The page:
I've gotten several PM's from people who are sensitive to my feelings - especially after the wreck. So first, thanks for the good Karma. Think good thoughts on Friday afternoon as I wend my way across New Jersey to the Cape May Ferry (the effen weather better be mild because I refuse to blow chunks in my new truck or my new trailer... I will hang onto the rail and feed the fish if need be.)
NOTE TO SELF: Take a couple of colas along to settle the stomach - even if they fail, coke kills the acid and tastes pretty much the same even coming up.
I really feel fine, physically and emotionally. I'm not expecting to get in the truck once "Eddie Boy" is hitched and take off without a single qualm, but I've set up a route that will literally allow me to pull off at just about any point and deal with any PTSD event or unexpectedly strong reaction. Thanks for NOT mailing me any adult diapers though!
NOTE TO SELF: A box of kleenex and a big fluffy towel for the seat in the truck, In the trailer a quick change of clothing laid out and ready.
Now last words about the accident - causes and prevention
Had a Reese dual cam - The new Airstream came with a Hensley. I would have bought a Hensley or ProPride if the deal didn't include this hitch. I had 16 inch rims, Michelin tires, centramatics and regularly stopped and took breaks/naps so I wouldn't get road hypnosis. I had new rubber on the truck too, and I'd checked the air pressure in both the truck and the trailer first thing in the morning. I was quite well rested and the weather was clear for the first time in 3 days. Is it possible that I relaxed my guard because the weather WAS good? Yep, that could be a factor. It was the only day I was really enjoying the drive. I usually don't see other Airstreams on divided highways because I'm alone and need to concentrate on what is happening on my side. I do remember glancing over to the other side to see if there were other RV's on the road, and I was actively looking for a campground sign because I wanted to stop rather than push the last 200 or so miles.
I do know that something pulled me to the right and by the time I could react the whole rig was on the hard berm and the trailer wheels on the right side fell off. Whether a brake locked up on the trailer, a "road alligator" got wrapped around a trailer wheel, the trailer broke loose from the tow vehicle (It did, but when? It did buck the tailgate of the truck three times), or something that I didn't feel happened to the tow vehicle I can't tell you. The wind was also quite gusty but not excessively high - so maybe a freak strong sideways wind? It's even been suggested that my spare tire mount might have fallen and dug into the road, or an axle actually broke, or a tank strap broke, fell and dragged. Two days later when I looked at the skid marks there were some white skid marks - I think the tanks hit the road when the trailer tires went off the berm.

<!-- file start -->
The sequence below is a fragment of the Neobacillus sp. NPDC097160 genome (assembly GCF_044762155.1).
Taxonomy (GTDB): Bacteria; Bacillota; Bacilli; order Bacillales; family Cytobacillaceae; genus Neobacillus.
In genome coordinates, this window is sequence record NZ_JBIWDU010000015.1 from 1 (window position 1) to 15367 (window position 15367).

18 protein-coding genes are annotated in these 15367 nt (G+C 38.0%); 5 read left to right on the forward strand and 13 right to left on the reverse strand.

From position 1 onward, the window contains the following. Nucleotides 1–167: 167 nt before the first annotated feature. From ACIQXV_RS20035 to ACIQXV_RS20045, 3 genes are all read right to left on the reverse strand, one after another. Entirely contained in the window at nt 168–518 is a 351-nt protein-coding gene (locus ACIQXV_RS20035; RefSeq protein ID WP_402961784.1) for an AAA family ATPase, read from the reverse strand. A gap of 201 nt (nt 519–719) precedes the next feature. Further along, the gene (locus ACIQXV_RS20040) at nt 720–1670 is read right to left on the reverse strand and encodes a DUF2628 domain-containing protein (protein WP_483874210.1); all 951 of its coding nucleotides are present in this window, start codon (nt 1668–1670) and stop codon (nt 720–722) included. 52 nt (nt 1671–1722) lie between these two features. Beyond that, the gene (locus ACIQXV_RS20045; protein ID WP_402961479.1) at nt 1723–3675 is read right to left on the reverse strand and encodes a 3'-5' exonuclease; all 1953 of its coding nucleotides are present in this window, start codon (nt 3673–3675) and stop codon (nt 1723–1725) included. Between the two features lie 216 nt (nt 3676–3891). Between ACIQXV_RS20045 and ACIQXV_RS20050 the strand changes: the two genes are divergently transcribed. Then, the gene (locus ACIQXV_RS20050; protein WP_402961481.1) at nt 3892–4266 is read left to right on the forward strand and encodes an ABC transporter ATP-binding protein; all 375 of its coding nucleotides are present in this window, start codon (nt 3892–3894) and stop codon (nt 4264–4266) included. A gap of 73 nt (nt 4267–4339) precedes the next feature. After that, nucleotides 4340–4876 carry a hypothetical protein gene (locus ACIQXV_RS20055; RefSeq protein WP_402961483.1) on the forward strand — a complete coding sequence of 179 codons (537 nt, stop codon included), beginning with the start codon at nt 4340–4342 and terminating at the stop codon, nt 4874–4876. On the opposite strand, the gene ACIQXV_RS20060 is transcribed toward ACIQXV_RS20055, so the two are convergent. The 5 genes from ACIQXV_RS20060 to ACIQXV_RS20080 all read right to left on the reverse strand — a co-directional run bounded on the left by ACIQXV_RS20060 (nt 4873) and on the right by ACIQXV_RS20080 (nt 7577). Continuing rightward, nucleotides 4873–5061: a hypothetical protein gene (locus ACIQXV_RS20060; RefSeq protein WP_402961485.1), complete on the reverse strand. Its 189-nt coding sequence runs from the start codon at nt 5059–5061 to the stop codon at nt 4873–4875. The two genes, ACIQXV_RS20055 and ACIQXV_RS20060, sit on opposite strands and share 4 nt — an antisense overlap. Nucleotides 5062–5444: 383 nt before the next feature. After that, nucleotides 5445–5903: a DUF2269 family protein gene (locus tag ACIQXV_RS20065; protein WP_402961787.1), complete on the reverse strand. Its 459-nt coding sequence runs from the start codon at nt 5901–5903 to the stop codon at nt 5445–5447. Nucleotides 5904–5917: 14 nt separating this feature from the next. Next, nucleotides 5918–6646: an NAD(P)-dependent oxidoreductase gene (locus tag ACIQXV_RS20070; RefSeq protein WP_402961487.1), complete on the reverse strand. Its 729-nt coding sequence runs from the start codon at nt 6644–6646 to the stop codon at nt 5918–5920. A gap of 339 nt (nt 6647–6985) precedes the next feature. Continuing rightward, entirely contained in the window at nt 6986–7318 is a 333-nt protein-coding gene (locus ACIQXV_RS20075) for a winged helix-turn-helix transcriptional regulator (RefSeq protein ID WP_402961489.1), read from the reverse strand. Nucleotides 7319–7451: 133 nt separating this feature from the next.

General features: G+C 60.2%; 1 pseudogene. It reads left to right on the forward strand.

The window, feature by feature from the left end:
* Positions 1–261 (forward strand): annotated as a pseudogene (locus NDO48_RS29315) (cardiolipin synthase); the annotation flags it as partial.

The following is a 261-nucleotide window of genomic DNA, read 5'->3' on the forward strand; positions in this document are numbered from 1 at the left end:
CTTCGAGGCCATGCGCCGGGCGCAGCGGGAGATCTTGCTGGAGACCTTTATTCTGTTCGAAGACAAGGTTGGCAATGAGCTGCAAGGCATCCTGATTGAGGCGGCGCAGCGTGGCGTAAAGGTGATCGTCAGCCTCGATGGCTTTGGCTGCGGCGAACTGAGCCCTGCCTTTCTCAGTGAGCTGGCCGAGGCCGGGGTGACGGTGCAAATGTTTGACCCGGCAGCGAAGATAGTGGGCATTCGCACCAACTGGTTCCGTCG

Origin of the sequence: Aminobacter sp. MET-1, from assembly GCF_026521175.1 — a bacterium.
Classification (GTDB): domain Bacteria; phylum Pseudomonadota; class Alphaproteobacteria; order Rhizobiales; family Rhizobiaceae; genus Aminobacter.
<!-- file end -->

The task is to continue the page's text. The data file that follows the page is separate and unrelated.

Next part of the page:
Bottom lining the accident - It all happened so fast I could analyze it for years and never get the "right" true, actual answer.
The only thing I know for sure is that I'm 64 and I was driving legally under the speed limit which was 70. What I do know is that my reflexes weren't fast enough to get out of trouble. If I'd been going 55 I still might have wrecked - but I ALMOST got it straight - and at 55 my chances would have been infinitely better.
I am changing hitches, I will hit the scales a lot more often than I have in the past, I will be more careful with all of the details of checking breakaway switches, chain length, hub temperature, trailer brake function... but most of all. I am slowing down.
I am now a "geezer tow" lady. My towing speed will be 55 max. I will take the road less traveled, I will pull off if my towing speed endangers or angers others. I will set a limit of 300 miles per day and DONE.
BTW - quite a while ago "Loudruff" Larry & Lou from Lorraine, OH switched to a Hensley. Larry had been a professional truck driver handling semis for over 20 years. He bought his current Airstream and the seller let him borrow the Hensley hitch to take it home. Within blocks Larry was a convert. I always meant to get around to getting a Hensley... but the money... and it's not like I tow 10K per year and... And my Airstream ended up totaled. Lesson learned. No fuss, no emotional drama, just a wry sense that Larry's testimonial alone should have convinced me to ACT not just to THINK about it.
I also know with abiding certainty that slowing down is more important than getting a ProPride or Hensley.
When I was just a little girl my mother made a remark that she thought that safety glass might actually cause people to be less afraid of driving like idiots - because they weren't going to get their heads cut off by going through the windshield. Goofy as it sounds, there may be some truth to that observation.
I was so lucky not to be hurt, Karma demands I do what I can to save someone else who might be a heck of a lot less lucky. Oh - and amazingly I was NEVER afraid I was going to be hurt. I had on the seatbelt, and for once in my life I was briefly glad I'm overweight - wedged tightly in the drivers compartment. If I were a healthy size eight, I would have rattled around in there and banged the crap out of myself. (The new truck has side curtain airbags... so screw it, I'm exercising more and eating healthier. It was no fun worrying that the EMT's might strap me on a backboard, then drop me head first down the embankment!)
Now let's close this discussion - if anything comes up that changes what I know so far, I'll share it.
May the farce be with you.